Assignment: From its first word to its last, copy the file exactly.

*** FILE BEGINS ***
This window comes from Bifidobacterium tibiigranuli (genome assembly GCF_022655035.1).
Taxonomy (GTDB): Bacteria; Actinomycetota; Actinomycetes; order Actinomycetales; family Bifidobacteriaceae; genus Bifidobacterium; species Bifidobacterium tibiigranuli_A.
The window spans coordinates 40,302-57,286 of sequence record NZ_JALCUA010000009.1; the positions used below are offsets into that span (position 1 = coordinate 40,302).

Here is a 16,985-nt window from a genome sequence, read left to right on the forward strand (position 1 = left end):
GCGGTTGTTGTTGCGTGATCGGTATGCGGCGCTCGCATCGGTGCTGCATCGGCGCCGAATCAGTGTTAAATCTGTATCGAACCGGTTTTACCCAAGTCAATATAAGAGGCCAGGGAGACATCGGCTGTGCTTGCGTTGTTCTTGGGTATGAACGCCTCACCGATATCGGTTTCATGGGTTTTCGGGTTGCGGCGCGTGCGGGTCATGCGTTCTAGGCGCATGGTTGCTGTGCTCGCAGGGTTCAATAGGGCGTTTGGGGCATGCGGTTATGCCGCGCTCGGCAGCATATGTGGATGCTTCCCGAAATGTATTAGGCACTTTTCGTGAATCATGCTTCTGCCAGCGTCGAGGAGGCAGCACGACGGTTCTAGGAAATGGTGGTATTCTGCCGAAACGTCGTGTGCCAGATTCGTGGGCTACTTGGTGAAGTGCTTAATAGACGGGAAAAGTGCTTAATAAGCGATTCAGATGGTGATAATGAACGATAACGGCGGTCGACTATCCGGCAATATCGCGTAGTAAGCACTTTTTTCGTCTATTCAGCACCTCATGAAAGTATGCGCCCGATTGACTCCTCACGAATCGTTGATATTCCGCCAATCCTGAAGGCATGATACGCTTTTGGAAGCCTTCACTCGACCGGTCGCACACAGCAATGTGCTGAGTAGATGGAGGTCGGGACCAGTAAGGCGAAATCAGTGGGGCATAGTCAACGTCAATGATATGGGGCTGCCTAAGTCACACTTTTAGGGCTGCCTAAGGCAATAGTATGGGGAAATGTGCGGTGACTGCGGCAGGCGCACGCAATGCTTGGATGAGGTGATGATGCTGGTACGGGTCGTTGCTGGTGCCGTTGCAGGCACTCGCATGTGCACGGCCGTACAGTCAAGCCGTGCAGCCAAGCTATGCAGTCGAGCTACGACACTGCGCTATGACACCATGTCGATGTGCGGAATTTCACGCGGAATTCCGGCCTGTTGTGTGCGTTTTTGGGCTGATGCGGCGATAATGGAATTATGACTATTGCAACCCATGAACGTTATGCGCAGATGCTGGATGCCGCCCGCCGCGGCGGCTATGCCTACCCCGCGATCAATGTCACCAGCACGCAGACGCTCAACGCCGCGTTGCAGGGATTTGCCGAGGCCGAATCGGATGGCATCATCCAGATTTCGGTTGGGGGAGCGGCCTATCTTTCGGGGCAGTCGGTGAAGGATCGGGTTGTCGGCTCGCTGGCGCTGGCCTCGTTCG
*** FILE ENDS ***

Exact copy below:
This window comes from Bifidobacterium tibiigranuli (genome assembly GCF_022655035.1).
Taxonomy (GTDB): Bacteria; Actinomycetota; Actinomycetes; order Actinomycetales; family Bifidobacteriaceae; genus Bifidobacterium; species Bifidobacterium tibiigranuli_A.
The window spans coordinates 40,302-57,286 of sequence record NZ_JALCUA010000009.1; the positions used below are offsets into that span (position 1 = coordinate 40,302).

Here is a 16,985-nt window from a genome sequence, read left to right on the forward strand (position 1 = left end):
GCGGTTGTTGTTGCGTGATCGGTATGCGGCGCTCGCATCGGTGCTGCATCGGCGCCGAATCAGTGTTAAATCTGTATCGAACCGGTTTTACCCAAGTCAATATAAGAGGCCAGGGAGACATCGGCTGTGCTTGCGTTGTTCTTGGGTATGAACGCCTCACCGATATCGGTTTCATGGGTTTTCGGGTTGCGGCGCGTGCGGGTCATGCGTTCTAGGCGCATGGTTGCTGTGCTCGCAGGGTTCAATAGGGCGTTTGGGGCATGCGGTTATGCCGCGCTCGGCAGCATATGTGGATGCTTCCCGAAATGTATTAGGCACTTTTCGTGAATCATGCTTCTGCCAGCGTCGAGGAGGCAGCACGACGGTTCTAGGAAATGGTGGTATTCTGCCGAAACGTCGTGTGCCAGATTCGTGGGCTACTTGGTGAAGTGCTTAATAGACGGGAAAAGTGCTTAATAAGCGATTCAGATGGTGATAATGAACGATAACGGCGGTCGACTATCCGGCAATATCGCGTAGTAAGCACTTTTTTCGTCTATTCAGCACCTCATGAAAGTATGCGCCCGATTGACTCCTCACGAATCGTTGATATTCCGCCAATCCTGAAGGCATGATACGCTTTTGGAAGCCTTCACTCGACCGGTCGCACACAGCAATGTGCTGAGTAGATGGAGGTCGGGACCAGTAAGGCGAAATCAGTGGGGCATAGTCAACGTCAATGATATGGGGCTGCCTAAGTCACACTTTTAGGGCTGCCTAAGGCAATAGTATGGGGAAATGTGCGGTGACTGCGGCAGGCGCACGCAATGCTTGGATGAGGTGATGATGCTGGTACGGGTCGTTGCTGGTGCCGTTGCAGGCACTCGCATGTGCACGGCCGTACAGTCAAGCCGTGCAGCCAAGCTATGCAGTCGAGCTACGACACTGCGCTATGACACCATGTCGATGTGCGGAATTTCACGCGGAATTCCGGCCTGTTGTGTGCGTTTTTGGGCTGATGCGGCGATAATGGAATTATGACTATTGCAACCCATGAACGTTATGCGCAGATGCTGGATGCCGCCCGCCGCGGCGGCTATGCCTACCCCGCGATCAATGTCACCAGCACGCAGACGCTCAACGCCGCGTTGCAGGGATTTGCCGAGGCCGAATCGGATGGCATCATCCAGATTTCGGTTGGGGGAGCGGCCTATCTTTCGGGGCAGTCGGTGAAGGATCGGGTTGTCGGCTCGCTGGCGCTGGCCTCGTTCG